Dr. Rosenthal believes the future of solo practice will depend on the environment. “For example, there are still a lot of doctors in New York City that don’t accept insurance,” he points out. “If your clientele is able to pay you cash for an office visit, you can keep on doing your thing. But younger doctors are just not doing that. And in rural areas with few doctors and few patients there will still be small practices. But even there, the small practices may become a branch or satellite office of a larger corporate entity. Even if solo and small practices continue to exist, I don’t think they’ll make as much money or have as much security as the larger practices, so I think it will become increasingly rare for people to go out on their own.

“When I started in practice I really never thought about anything except starting my own practice,” he adds. “It was what doctors did. Back then, the largest practice in this area had three doctors in it.”

Mr. Pinto believes the solo practice still has a future, despite all the pressure to consolidate. “It’s true that it will be increasingly challenging to be a soloist, just because the regulatory obligations are rising and it’s harder for a soloist to play strength-to-strength with all of that,” he says. “But in secondary and tertiary markets, small markets in which there are more people than doctors, I think the solo practice will be preserved as an enterprise model. In fact, I think markets all over the country will continue to see private, independent, small group practices do just fine. Today there are roughly 7,000 ophthalmology practices, and the vast majority of them consist of one, two or three doctors. A generation from now we might see that number shrink to 5,000 discrete, individual entities, and the average entity may be somewhat larger—perhaps five, six or seven doctors. But health-care reform in the past failed to sweep our worlds away, so I doubt that the current trends are going to change the profession as much as many fear. I think there will still be a place at the table for the private, independent, smaller practice, even 25 years from now.”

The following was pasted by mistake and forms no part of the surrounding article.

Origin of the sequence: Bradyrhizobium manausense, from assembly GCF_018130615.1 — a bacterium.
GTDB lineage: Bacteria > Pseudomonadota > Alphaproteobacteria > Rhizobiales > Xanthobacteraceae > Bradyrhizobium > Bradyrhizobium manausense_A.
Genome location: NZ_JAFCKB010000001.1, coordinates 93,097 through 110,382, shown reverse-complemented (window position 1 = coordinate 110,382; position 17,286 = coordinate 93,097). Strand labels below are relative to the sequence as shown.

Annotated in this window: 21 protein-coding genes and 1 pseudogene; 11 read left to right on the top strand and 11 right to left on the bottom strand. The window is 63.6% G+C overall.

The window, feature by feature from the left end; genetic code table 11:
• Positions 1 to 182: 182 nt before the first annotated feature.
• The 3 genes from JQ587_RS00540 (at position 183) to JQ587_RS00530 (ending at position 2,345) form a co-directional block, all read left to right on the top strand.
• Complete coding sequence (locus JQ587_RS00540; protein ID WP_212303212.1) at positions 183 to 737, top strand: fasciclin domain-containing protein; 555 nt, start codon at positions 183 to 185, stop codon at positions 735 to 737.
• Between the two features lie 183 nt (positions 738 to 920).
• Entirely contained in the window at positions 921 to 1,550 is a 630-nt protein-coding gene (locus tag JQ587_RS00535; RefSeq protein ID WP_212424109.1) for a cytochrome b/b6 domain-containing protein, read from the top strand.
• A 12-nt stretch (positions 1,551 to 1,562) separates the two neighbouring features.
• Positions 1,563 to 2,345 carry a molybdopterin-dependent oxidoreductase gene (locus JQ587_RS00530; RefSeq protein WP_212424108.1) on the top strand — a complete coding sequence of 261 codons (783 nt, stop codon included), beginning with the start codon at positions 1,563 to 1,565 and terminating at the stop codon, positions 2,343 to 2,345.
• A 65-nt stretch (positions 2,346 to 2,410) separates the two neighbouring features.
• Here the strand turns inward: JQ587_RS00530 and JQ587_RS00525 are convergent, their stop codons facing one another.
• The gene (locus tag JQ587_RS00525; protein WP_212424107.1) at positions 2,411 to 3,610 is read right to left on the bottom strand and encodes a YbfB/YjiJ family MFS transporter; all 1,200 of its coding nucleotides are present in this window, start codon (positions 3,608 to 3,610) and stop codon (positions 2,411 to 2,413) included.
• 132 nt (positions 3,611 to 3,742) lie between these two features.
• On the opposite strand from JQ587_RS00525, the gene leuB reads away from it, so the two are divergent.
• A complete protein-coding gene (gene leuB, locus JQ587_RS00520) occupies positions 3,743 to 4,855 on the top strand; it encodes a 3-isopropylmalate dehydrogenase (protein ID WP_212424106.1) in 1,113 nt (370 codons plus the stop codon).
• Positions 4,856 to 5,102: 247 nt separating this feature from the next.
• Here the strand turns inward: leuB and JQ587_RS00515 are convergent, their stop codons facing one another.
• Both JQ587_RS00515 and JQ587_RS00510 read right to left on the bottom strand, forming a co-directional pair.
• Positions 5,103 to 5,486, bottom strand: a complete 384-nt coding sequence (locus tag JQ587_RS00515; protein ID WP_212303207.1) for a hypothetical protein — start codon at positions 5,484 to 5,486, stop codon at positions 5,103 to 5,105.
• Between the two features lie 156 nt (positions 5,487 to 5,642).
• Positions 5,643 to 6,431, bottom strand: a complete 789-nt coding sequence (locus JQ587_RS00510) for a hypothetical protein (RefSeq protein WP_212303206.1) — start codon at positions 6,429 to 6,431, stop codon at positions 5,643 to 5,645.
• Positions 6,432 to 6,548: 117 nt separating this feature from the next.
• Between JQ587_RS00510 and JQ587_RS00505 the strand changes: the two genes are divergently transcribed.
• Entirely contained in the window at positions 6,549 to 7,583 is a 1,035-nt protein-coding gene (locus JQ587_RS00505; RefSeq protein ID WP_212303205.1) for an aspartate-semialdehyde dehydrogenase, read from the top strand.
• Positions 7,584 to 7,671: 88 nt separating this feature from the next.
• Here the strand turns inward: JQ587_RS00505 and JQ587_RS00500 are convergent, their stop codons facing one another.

Making Your Way Forward

So, if you’re still in a solo or very small practice, should you be thinking about growing? And if so, which way forward makes the most sense?

Dr. Rosenthal clearly has some mixed feelings about moving from solo to group practice—feelings that are probably shared by many ophthalmologists. “I like being my own boss,” he says. “I really would prefer not to do any consolidating. But en balance, a properly structured group practice can still hold the promise of retaining much independence and has many advantages.”

“This is a tough decision that involves careful consideration,” says Dr. Korn. “Of course, you have to talk to family, friends and advisers, but in the end, I think an ophthalmologist has to trust intuition. When I made my decision to join a large medical group, I asked myself what would make me happy. What was my purpose in life? To generate maximum income? Help other people? Feel good about myself? In the end, I went with my gut. I wanted to be in a position to focus on being the best physician I could be, without the financial pressures of running a medical practice. Looking back now, joining a large multispecialty medical group was one of the best decisions I ever made.”

And what of ophthalmology as a whole? “Where this trend toward consolidation will lead remains to be seen,” notes Mr. Pinto. “Back in the 1990s, ophthalmologists thought that within 25 years we’d all be working for one of three American eye-care companies. That obviously didn’t come to pass; we still have more than 7,000 private practices and thousands of different health-care systems. Likewise, I don’t think the current wave of consolidation is going to follow a linear course to the endpoint of one megalithic health care delivery system in this country. But consolidation is an appropriate trend for many doctors and practices to be following right now. It isn’t a good or bad thing; it just rises and falls with the mood of the industry. Whether it makes sense for a given doctor or practice depends on the individuals and situation in question.”

As to the demise of solo practice, Mr. Pinto says he doesn’t see that happening any time soon. “The field of ophthalmology is like a battleship,” he observes. “It turns slowly. I don’t think we’re going to see ‘lights out’ for a long, long time.”  REVIEW